Alzheimer’s Association Ambassadors are responsible for ensuring that all communications with their assigned Congressional office and all other elected officials are fully in alignment with AIM and Alzheimer’s Association policy priorities and strategies, and are conducted according to the highest ethical standards. Similarly, because of their formal designation by and role on behalf of AIM and the Alzheimer’s Association, Ambassadors agree to work exclusively with and through AIM and the Alzheimer’s Association on Alzheimer’s policy so long as they elect to serve in this voluntary role.

Ambassadors report that they typically devote 5-10 hours per month to meet all of the above responsibilities.

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About Alzheimers Association- CA Southland


9606 S. Santa Monica Blvd, 2nd floor, Beverly Hills, CA 90210, US

Mission Statement

To eliminate Alzheimer's disease through the advancement of research; to provide and enhance care and support for all affected; to reduce the risk of dementia through the promotion of brain health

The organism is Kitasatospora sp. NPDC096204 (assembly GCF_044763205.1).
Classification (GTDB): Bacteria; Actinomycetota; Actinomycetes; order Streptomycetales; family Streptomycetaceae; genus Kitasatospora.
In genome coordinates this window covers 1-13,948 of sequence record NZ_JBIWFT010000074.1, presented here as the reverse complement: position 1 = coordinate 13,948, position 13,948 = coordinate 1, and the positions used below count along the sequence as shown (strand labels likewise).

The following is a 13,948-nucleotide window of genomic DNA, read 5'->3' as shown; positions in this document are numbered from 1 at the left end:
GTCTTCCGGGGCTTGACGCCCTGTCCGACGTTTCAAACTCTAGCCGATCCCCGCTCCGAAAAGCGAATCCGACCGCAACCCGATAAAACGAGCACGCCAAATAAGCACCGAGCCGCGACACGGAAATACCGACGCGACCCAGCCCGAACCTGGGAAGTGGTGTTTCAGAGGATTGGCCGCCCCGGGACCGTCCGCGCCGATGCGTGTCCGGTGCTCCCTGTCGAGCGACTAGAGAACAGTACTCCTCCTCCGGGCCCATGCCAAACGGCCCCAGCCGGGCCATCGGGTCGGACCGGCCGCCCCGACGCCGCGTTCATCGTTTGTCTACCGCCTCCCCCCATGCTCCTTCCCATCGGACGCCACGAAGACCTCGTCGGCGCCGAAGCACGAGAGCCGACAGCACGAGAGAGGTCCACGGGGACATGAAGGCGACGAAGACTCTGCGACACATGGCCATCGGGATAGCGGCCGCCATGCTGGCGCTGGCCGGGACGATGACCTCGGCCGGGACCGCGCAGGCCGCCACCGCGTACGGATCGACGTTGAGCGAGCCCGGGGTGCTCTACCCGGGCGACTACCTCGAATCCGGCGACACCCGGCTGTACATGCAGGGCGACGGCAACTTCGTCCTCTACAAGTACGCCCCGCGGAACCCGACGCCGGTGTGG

In 1979, Jerome H. Stone and representatives from several family support groups met with the National Institute on Aging to explore the value of a national, independent, nonprofit organization to complement federal efforts surrounding Alzheimer's disease. That meeting resulted in the April 10, 1980, formation of the Alzheimer's Association with Mr. Stone as founding president.

Today, the Association reaches millions of people affected by Alzheimer’s across the globe through our national office and chapters in communities nationwide. We are the world’s leading voluntary health organization in Alzheimer’s care, support and research.


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CommerceCommerce, CA 90091




  • Teens
  • People 55+